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Pedro De Guzman vs.

Court of Appeals and Ernesto Cendana

G.R. No. L-47822, December 22, 1988, J. Feliciano

Article 1732 of the Civil Code makes no distinction between one whose principal
business activity is the carrying of persons or goods or both, and one who does such
carrying only as an ancillary activity.

Respondent Ernesto Cendana is a junk dealer in Pangasinan. He utilized two
trucks which he owned for hauling the material to Manila for resale. On the return
trip to Pangasinan, respondent would load his vehicles with cargo which various
merchants wanted delivered to differing establishments in Pangasinan. For that
service, respondent charged freight rates which were commonly lower than regular
commercial rates.

Pedro de Guzman a merchant and authorized dealer of General Milk

Company contracted with respondent for the hauling of 750 cartons of Liberty filled
milk from a warehouse in Makati to petitioner's establishment in Urdaneta on or
before 4 December 1970. Only 150 boxes of Liberty filled milk were delivered to
petitioner since the truck which carried these boxes was hijacked somewhere along
the MacArthur Highway in Paniqui, Tarlac, by armed men who took with them the
truck, its driver, his helper and the cargo.

Petitioner commenced action against private respondent in the CFI of

Pangasinan, demanding payment of the lost goods, arguing that the latter failed to
exercise extraordinary diligence required of him by the law. Respondent denied that
he was a common carrier and argued that he could not be held responsible for the
value of the lost goods, such loss having been due to force majeure.

CFI ruled in favor of petitioner De Guzman, finding respondent to be a

common carrier and liable to petitioner. CA reversed the decision.

Whether or not private respondent Ernesto Cendana may, under the facts
earlier set forth, be properly characterized as a common carrier.

Yes. Private respondent is a common carrier. However, he could not be held
liable for the lost goods.

Article 1732 of the Civil Code makes no distinction between one whose
principal business activity is the carrying of persons or goods or both, and one who
does such carrying only as an ancillary activity. Article 1732 also carefully avoids
making any distinction between a person or enterprise offering transportation
service on a regular or scheduled basis and one offering such service on an
occasional, episodic or unscheduled basis. Neither does Article 1732 distinguish
between a carrier offering its services to the "general public and one who offers
services or solicits business only from a narrow segment of the general population.

So understood, the concept of "common carrier" under Article 1732 may be

seen to coincide neatly with the notion of "public service," under the Public Service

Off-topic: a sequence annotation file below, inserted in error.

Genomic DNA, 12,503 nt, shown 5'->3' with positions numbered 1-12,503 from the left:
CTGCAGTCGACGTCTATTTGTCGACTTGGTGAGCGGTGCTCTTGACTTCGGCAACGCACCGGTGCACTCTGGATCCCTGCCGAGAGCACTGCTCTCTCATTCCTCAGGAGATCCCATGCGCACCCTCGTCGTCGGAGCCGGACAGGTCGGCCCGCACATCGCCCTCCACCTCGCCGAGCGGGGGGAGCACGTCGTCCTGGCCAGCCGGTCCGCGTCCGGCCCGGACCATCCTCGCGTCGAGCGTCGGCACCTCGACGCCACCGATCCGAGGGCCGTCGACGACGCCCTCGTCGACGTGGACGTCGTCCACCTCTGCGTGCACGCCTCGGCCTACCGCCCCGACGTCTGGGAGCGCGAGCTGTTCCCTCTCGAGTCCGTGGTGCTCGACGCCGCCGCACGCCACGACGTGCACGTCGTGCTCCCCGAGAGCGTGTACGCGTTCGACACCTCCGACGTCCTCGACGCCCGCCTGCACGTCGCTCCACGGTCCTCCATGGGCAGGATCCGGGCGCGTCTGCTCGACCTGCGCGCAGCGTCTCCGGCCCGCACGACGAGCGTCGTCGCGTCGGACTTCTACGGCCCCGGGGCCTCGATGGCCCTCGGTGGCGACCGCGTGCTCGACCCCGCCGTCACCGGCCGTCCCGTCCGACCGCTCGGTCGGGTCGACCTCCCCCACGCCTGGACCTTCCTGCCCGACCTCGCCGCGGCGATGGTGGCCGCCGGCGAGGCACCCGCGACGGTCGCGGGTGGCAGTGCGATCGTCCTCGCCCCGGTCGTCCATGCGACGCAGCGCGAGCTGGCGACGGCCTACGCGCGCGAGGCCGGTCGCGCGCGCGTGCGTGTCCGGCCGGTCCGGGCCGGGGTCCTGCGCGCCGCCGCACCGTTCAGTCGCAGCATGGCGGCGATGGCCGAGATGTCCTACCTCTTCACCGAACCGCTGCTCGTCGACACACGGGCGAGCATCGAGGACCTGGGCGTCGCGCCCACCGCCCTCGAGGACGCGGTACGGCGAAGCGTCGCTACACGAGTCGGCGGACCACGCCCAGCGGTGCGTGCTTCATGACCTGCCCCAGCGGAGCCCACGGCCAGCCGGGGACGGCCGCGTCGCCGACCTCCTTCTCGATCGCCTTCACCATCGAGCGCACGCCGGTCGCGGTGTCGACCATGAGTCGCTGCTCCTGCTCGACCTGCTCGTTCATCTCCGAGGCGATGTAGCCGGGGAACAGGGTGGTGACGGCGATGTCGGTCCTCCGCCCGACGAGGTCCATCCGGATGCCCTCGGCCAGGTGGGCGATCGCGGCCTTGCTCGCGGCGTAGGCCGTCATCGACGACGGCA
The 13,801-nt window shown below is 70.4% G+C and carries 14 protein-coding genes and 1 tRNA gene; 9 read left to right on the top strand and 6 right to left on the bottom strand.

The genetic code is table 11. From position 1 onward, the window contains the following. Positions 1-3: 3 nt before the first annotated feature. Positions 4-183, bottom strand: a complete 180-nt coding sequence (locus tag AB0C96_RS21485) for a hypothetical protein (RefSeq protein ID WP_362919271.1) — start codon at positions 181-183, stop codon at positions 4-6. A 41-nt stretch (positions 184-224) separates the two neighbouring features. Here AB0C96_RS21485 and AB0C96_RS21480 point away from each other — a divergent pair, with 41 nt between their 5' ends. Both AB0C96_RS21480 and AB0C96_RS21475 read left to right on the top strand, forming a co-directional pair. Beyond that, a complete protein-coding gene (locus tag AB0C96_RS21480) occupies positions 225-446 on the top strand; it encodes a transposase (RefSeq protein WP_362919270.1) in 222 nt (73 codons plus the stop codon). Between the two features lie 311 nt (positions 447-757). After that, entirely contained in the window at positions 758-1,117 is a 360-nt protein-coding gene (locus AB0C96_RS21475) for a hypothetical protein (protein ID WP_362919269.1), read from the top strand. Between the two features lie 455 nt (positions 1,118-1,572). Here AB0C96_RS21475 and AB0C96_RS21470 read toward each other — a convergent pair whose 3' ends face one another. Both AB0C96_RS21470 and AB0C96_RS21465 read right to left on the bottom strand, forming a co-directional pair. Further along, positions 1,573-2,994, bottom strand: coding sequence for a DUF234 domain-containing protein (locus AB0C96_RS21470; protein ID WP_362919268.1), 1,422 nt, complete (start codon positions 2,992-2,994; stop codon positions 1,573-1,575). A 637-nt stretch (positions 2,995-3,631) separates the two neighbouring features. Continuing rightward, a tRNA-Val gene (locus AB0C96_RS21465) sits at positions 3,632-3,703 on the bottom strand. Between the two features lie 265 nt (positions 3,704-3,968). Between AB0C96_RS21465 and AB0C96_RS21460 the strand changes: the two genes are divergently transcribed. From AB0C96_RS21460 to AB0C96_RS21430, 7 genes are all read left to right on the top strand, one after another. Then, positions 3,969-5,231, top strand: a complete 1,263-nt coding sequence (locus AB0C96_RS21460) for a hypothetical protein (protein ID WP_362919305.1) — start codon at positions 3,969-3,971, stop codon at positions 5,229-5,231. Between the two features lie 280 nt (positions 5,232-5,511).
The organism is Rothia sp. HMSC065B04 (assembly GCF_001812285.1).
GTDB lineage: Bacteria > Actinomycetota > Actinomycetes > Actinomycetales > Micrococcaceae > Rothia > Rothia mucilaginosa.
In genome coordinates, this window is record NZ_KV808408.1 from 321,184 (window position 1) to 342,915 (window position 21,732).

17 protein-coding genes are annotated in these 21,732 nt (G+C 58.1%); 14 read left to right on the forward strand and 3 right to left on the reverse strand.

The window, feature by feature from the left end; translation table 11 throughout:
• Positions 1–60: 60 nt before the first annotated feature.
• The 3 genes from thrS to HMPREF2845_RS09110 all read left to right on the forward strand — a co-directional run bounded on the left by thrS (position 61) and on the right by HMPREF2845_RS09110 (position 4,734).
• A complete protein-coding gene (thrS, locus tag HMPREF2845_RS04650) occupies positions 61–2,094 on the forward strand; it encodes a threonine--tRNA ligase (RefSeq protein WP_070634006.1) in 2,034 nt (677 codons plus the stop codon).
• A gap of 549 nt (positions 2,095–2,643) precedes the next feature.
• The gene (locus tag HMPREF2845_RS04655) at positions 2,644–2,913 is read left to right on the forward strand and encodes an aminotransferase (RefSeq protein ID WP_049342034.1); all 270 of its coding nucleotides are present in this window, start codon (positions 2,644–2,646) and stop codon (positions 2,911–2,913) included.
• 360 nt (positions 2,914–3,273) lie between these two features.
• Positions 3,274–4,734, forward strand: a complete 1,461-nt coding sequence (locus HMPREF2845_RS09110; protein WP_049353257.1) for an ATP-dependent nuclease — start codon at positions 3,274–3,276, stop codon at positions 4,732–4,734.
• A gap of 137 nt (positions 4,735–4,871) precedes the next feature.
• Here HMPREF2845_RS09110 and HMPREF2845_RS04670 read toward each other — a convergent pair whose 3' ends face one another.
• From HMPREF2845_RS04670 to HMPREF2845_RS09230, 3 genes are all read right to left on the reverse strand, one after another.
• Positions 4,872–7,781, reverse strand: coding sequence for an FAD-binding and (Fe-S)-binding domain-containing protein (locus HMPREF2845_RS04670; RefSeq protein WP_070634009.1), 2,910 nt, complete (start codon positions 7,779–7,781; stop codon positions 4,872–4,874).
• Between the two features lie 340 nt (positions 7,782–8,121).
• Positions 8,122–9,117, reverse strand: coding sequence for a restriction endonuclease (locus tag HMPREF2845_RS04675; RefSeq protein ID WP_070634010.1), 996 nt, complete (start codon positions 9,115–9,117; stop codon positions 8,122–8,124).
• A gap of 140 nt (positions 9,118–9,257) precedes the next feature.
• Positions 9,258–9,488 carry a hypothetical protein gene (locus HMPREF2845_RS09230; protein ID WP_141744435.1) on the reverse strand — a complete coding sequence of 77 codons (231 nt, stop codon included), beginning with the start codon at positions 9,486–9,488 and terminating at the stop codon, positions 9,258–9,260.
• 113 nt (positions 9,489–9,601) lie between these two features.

every person that now or hereafter may own, operate, manage, or control in the
Philippines, for hire or compensation, with general or limited clientele, whether
permanent, occasional or accidental, and done for general business purposes, any
common carrier,

A certificate of public convenience is not a requisite for the incurring of

liability under the Civil Code provisions governing common carriers.

Respondent is not liable for the lost goods within the purview of articles
1734 and 1735. The hijacking of the carrier's truck does not fall within any of the
five (5) categories of exempting causes listed in Article 1734. It would follow,
therefore, that the hijacking of the carrier's vehicle must be dealt with under the
provisions of Article 1735, in other words, that the private respondent as common
carrier is presumed to have been at fault or to have acted negligently. This
presumption, however, may be overthrown by proof of extraordinary diligence. The
duty of extraordinary diligence in the vigilance over goods is given additional
specification not only by Articles 1734 and 1735 but also by Article 1745.

Under Article 1745 (6) above, a common carrier is held responsible and
will not be allowed to divest or to diminish such responsibility even for acts of
strangers like thieves or robbers, except where such thieves or robbers in fact acted
"with grave or irresistible threat, violence or force." We believe and so hold that the
limits of the duty of extraordinary diligence in the vigilance over the goods carried
are reached where the goods are lost as a result of a robbery which is attended by
"grave or irresistible threat, violence or force." In the instant case, armed men held
up the second truck owned by private respondent which carried petitioner's cargo.

ACCORDINGLY, the Petition for Review on certiorari is hereby DENIED and
the Decision of the Court of Appeals dated 3 August 1977 is AFFIRMED. No
pronouncement as to costs.